When Tina Heywood was a young mom, she had just graduated from college and was working a dead-end job. One day at the gas station, she ran into the husband of a former babysitter, a man who worked as assistant superintendent at the local Correctional facility. He asked if she needed a job. She was unsure, but the job paid well and had good benefits, and she wanted a better future for her family. So she took a leap, thinking she would give it a year. Fast forward close to 30 years, and Tina has served in more than half a dozen roles within Corrections, including as assistant superintendent of programs at Northeast Correctional Complex.

Today, she’s only a handful of years out from retirement, but says she wants to continue working, and she wants to do something with meaning and purpose after she leaves Corrections. So when she found out that she could take free CCV courses as a Corrections staff member, she was intrigued—but she thought there must be a catch. She soon learned that “it is the real deal. There is no hidden cost there…they are offering you this and there’s truth in what they’re offering.”

Last fall, CCV and the Vermont Department of Corrections (VDOC) launched the Corrections Post-Secondary Education Initiative, which provides free CCV courses to VDOC staff and Vermonters who are incarcerated. The goals of the program are twofold: one, to reduce Vermont’s high recidivism rate—after all, most incarcerated Vermonters will eventually be released—and two, to support workforce development. The program will eventually be available at all six of Vermont’s Correctional facilities, including the state’s women’s prison. And this spring, CCV and VDOC announced that eligibility would expand to include staff family members.

Bryan O’Connor is the director of the Corrections education program. “We are thrilled to have this opportunity to partner with the Department of Corrections,” he said. “It’s been a pleasure to see so many Corrections employees advance their education with CCV over the past year. We very much look forward to welcoming their families to the College this summer, as we expand the program to include their spouses and children.”

For Heywood, a lifelong learner who recognized that she stood to benefit from the opportunity, there was still apprehension. “There was a lot of reservation for me. I’m almost 50. I have an associate [degree] in social science; I was a good student but I had to work hard. I wasn’t gifted in that sense, and I wasn’t really sure that I wanted to put that pressure on myself.” But she was curious about what she might learn, and thought to herself, “I’m not gonna know unless I take the chance.”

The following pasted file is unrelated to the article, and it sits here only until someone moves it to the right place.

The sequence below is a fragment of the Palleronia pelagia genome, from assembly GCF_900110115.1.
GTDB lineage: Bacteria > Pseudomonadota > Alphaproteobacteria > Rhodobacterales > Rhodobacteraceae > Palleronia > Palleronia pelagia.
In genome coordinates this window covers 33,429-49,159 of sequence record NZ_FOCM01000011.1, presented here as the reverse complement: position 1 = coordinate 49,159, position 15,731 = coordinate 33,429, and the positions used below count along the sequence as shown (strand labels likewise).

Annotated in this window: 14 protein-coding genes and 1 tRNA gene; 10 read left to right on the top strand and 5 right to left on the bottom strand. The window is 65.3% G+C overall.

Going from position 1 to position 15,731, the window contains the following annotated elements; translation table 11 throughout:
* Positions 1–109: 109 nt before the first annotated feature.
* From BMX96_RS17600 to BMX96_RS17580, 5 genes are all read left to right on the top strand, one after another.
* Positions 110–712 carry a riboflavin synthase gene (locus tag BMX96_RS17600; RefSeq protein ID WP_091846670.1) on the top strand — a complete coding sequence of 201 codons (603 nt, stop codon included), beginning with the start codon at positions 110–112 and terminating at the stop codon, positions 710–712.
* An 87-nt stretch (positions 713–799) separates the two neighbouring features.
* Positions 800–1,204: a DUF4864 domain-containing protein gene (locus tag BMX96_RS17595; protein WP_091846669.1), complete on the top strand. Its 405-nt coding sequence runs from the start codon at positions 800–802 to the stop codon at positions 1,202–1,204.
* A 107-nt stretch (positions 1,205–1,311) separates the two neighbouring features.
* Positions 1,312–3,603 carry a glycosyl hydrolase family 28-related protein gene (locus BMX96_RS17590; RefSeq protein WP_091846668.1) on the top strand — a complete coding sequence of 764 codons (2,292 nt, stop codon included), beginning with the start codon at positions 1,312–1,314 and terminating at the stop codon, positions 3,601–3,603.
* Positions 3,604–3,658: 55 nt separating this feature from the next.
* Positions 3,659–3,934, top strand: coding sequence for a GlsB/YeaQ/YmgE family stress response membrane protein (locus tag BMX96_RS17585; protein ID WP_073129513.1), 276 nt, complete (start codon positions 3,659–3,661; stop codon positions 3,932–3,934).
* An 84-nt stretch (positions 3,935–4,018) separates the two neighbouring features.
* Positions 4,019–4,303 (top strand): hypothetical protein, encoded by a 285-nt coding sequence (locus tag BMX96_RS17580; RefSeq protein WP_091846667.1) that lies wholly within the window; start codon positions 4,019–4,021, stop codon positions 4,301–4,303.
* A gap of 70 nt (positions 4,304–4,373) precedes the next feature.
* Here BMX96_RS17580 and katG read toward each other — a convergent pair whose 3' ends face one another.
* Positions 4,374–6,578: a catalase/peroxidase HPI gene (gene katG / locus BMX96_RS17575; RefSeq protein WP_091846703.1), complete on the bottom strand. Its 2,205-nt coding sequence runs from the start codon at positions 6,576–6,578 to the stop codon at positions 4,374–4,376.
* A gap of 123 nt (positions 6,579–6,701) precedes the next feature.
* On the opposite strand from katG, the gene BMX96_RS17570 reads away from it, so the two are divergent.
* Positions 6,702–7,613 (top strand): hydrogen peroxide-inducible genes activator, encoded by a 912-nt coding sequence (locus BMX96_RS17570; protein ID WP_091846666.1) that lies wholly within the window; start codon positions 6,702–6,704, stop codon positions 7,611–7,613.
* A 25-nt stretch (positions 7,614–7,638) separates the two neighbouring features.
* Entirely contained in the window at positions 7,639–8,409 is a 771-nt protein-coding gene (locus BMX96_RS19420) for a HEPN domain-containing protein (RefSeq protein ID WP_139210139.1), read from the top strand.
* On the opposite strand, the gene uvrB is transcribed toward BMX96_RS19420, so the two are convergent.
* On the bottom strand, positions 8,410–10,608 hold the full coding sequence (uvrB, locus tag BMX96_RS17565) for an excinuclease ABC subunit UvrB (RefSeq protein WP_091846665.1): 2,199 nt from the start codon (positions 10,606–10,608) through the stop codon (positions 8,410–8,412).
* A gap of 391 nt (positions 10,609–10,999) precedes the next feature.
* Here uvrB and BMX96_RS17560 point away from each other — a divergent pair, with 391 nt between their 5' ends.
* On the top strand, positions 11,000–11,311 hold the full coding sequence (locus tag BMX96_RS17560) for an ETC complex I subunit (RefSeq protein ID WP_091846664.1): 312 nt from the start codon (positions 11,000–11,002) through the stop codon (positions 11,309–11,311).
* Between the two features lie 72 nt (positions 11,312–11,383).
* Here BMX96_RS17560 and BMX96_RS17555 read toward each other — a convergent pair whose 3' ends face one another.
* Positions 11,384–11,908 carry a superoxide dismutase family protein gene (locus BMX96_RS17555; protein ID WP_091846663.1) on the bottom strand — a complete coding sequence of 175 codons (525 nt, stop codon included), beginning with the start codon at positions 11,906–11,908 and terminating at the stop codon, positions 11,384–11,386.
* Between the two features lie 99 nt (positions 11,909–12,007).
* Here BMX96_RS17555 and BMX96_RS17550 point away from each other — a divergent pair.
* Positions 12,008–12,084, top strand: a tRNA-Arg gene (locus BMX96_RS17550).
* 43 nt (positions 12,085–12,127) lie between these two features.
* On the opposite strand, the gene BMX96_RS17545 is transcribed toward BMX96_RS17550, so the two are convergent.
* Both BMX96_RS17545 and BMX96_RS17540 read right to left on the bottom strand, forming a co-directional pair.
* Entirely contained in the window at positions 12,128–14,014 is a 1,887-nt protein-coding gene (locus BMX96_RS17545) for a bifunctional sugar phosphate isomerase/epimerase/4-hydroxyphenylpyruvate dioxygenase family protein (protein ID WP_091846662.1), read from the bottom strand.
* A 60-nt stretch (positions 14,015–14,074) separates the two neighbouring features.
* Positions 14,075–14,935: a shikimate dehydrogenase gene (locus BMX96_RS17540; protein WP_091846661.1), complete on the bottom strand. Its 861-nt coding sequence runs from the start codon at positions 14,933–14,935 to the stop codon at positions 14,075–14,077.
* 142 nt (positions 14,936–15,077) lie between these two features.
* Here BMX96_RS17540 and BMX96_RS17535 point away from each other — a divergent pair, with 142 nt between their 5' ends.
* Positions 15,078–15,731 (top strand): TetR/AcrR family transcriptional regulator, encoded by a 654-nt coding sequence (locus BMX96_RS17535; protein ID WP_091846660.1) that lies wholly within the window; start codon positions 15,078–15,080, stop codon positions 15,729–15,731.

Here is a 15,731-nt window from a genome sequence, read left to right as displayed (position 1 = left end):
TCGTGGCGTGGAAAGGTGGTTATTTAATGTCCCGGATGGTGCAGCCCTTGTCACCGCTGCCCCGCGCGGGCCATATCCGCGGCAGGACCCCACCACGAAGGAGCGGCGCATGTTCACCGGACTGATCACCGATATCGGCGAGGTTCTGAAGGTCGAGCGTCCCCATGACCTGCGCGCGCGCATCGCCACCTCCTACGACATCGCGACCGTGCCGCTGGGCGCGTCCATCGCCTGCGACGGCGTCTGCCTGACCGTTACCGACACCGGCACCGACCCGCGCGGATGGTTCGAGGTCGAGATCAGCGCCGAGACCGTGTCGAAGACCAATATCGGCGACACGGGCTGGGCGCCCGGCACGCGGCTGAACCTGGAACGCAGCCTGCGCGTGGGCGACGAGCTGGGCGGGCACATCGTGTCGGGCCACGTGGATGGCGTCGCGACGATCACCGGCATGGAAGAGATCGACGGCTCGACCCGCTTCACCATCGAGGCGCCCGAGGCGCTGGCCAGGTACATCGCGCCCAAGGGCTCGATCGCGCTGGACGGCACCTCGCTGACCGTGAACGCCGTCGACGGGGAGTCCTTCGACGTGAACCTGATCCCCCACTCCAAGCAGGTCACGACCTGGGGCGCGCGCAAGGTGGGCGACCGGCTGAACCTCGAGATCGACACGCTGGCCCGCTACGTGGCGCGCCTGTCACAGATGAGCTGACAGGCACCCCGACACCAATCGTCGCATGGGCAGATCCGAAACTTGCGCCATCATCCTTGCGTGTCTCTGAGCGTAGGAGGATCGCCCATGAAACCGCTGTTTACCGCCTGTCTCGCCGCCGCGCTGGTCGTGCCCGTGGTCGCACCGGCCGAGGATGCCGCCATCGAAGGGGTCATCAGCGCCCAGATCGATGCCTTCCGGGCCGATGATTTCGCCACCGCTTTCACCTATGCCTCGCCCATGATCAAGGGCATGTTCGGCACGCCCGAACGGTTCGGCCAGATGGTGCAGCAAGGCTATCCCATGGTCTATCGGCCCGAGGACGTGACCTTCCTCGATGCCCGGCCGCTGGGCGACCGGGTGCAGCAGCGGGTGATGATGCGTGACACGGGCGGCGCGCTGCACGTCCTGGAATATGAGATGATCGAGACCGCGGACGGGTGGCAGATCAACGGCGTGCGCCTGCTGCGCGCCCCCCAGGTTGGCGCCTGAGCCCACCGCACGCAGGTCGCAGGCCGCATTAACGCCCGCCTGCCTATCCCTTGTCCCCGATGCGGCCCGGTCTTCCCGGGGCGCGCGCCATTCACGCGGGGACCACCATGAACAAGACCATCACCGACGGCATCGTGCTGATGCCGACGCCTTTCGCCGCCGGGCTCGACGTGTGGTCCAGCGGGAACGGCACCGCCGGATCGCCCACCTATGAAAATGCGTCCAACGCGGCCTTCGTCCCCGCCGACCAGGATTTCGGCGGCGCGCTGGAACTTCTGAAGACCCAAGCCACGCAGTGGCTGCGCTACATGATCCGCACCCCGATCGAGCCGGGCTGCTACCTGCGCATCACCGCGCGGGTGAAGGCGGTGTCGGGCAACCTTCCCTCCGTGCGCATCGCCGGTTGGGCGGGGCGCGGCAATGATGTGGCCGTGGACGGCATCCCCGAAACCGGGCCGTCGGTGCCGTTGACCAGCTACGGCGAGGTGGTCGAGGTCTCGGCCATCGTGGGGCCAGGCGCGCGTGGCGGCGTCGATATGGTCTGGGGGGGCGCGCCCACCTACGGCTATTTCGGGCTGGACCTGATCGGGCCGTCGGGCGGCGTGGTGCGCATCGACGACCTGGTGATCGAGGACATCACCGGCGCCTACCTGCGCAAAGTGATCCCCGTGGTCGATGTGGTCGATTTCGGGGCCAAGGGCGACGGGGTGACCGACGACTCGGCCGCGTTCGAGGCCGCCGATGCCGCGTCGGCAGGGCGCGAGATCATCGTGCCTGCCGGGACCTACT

She started off with two classes last summer, and was quickly hooked. “I’ve learned so much about myself in these two classes that this is so worthwhile,” she thought. She’s also gained skills that she’s applying in her professional life. “With Conflict Resolution, I use what I learned in that class like every single day, and it makes a difference.” Too, she says a college education isn’t just about the degree. “It’s about the meaning and purpose in your own individual life, and you’re making sense sometimes of life experiences.”

Heywood has continued to take two classes each semester since last summer, and says that though she’s changed her mind a few times about the program she wants to pursue, her advisor has been endlessly supportive. “[She] constantly gave me the encouragement to keep moving forward, like ‘you got this, we’re gonna help you get there.’”

Tina was also slightly apprehensive about taking classes online, but found that it had unexpected benefits. “I realized…that I was sharing information with people that I don’t think I would have shared with them face to face. I felt safe. I realized how rewarding that actually was to be able to share experiences and almost not feel that hesitation. So it really was enlightening in that aspect.”

As a career Corrections professional, Heywood has a unique perspective on the role of Corrections in Vermont’s criminal justice system. Her views have evolved over her decades of service, and she says that offering educational opportunities to incarcerated Vermonters is a step in the right direction. “I think tying in that education gives them worth, gives them purpose, gives them hope, and when we talk about restorative justice, to me that’s a part of restorative justice.”

The reality, she says, is that most of the incarcerated population will eventually be released. “I want resources thrown at [them]. I want them to have an opportunity for the best start possible. AND, they have to do the work…the resources are here, it’s up to you to partake in these, to make yourself the best version of yourself and to prove that you…deserve a second chance. And it starts now. Here’s your opportunity.”

Learn more about CCV’s Corrections Post-Secondary Education Initiative at ccv.edu/corrections.

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